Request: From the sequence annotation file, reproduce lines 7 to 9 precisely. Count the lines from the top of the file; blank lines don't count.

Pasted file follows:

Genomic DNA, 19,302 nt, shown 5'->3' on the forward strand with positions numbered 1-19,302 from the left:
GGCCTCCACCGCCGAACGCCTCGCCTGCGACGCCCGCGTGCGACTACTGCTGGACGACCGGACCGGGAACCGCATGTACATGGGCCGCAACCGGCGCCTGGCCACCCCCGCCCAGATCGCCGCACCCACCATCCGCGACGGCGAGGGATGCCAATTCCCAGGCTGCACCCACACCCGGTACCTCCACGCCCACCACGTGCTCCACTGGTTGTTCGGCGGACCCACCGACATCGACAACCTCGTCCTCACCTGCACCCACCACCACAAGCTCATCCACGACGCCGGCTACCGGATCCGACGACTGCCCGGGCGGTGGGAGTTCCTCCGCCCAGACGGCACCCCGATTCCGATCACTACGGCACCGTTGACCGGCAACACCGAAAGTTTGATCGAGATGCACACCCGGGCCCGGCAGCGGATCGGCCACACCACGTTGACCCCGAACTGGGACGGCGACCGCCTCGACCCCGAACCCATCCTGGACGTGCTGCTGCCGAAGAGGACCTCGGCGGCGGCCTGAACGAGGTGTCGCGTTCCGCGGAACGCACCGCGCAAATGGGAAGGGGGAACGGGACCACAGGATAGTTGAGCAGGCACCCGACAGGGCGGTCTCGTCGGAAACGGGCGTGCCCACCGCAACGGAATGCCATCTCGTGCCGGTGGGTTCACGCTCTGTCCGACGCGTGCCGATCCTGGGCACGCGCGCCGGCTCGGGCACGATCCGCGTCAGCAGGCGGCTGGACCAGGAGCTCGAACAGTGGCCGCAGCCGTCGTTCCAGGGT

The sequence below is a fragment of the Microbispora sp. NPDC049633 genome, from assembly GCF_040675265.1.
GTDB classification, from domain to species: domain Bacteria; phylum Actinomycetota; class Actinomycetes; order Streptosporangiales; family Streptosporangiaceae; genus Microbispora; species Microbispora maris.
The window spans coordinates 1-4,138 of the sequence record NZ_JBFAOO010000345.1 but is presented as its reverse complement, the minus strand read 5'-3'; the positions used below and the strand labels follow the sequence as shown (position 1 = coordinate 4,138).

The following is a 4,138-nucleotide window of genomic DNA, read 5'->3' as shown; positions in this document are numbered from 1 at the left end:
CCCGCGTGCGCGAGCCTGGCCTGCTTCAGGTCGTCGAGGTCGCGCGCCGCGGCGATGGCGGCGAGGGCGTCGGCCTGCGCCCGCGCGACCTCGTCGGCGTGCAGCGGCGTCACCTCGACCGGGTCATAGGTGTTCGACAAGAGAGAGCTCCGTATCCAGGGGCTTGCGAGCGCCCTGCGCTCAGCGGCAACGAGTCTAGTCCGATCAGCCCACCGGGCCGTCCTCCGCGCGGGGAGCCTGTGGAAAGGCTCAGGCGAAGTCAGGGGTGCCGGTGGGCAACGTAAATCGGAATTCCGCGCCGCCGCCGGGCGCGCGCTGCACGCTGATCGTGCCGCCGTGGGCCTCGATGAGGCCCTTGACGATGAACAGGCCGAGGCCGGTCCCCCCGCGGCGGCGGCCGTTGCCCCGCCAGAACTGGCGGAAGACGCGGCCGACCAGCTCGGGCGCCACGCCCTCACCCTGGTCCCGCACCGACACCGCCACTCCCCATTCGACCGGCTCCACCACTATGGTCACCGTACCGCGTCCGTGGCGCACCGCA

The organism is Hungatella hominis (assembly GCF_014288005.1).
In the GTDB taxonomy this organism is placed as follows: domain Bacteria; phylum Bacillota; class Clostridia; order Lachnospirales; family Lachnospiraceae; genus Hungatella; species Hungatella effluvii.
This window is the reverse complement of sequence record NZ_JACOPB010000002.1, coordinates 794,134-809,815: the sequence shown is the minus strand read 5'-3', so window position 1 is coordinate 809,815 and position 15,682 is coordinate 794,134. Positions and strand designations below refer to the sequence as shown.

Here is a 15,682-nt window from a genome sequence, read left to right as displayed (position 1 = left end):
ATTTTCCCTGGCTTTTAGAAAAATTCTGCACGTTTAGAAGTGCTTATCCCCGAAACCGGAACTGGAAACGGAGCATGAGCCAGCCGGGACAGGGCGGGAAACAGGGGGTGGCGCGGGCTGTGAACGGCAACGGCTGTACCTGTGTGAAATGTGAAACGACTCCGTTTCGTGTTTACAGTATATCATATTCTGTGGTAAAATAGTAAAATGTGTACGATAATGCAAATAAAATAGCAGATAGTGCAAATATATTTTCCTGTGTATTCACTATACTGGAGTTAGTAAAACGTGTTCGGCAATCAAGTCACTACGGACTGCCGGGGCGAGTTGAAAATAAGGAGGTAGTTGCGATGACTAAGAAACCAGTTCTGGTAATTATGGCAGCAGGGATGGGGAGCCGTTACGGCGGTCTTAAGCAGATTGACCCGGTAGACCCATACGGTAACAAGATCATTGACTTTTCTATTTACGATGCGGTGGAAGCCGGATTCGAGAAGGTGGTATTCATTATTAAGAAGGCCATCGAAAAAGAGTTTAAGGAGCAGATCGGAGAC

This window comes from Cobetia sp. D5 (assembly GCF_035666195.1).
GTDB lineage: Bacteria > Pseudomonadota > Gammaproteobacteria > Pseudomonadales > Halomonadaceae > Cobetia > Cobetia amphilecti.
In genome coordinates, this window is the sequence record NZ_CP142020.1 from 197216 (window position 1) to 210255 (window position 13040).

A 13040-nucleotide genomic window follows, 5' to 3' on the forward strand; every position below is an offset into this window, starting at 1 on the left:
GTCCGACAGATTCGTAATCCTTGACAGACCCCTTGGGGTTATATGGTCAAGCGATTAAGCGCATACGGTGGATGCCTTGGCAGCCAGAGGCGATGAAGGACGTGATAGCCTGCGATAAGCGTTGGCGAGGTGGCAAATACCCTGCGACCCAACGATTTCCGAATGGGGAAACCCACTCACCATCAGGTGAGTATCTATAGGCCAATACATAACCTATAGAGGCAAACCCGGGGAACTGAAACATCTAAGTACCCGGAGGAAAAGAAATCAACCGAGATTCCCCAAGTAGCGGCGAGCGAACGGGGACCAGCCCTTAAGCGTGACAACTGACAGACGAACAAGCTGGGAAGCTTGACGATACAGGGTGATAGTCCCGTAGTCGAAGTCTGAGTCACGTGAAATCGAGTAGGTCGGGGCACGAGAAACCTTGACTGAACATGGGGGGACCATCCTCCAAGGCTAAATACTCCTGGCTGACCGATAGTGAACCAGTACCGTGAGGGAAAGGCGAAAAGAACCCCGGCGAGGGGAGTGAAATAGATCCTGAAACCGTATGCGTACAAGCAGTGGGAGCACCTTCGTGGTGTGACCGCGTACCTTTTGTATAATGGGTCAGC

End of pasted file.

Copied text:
CCCGCGTGCGCGAGCCTGGCCTGCTTCAGGTCGTCGAGGTCGCGCGCCGCGGCGATGGCGGCGAGGGCGTCGGCCTGCGCCCGCGCGACCTCGTCGGCGTGCAGCGGCGTCACCTCGACCGGGTCATAGGTGTTCGACAAGAGAGAGCTCCGTATCCAGGGGCTTGCGAGCGCCCTGCGCTCAGCGGCAACGAGTCTAGTCCGATCAGCCCACCGGGCCGTCCTCCGCGCGGGGAGCCTGTGGAAAGGCTCAGGCGAAGTCAGGGGTGCCGGTGGGCAACGTAAATCGGAATTCCGCGCCGCCGCCGGGCGCGCGCTGCACGCTGATCGTGCCGCCGTGGGCCTCGATGAGGCCCTTGACGATGAACAGGCCGAGGCCGGTCCCCCCGCGGCGGCGGCCGTTGCCCCGCCAGAACTGGCGGAAGACGCGGCCGACCAGCTCGGGCGCCACGCCCTCACCCTGGTCCCGCACCGACACCGCCACTCCCCATTCGACCGGCTCCACCACTATGGTCACCGTACCGCGTCCGTGGCGCACCGCA

The organism is Hungatella hominis (assembly GCF_014288005.1).
In the GTDB taxonomy this organism is placed as follows: domain Bacteria; phylum Bacillota; class Clostridia; order Lachnospirales; family Lachnospiraceae; genus Hungatella; species Hungatella effluvii.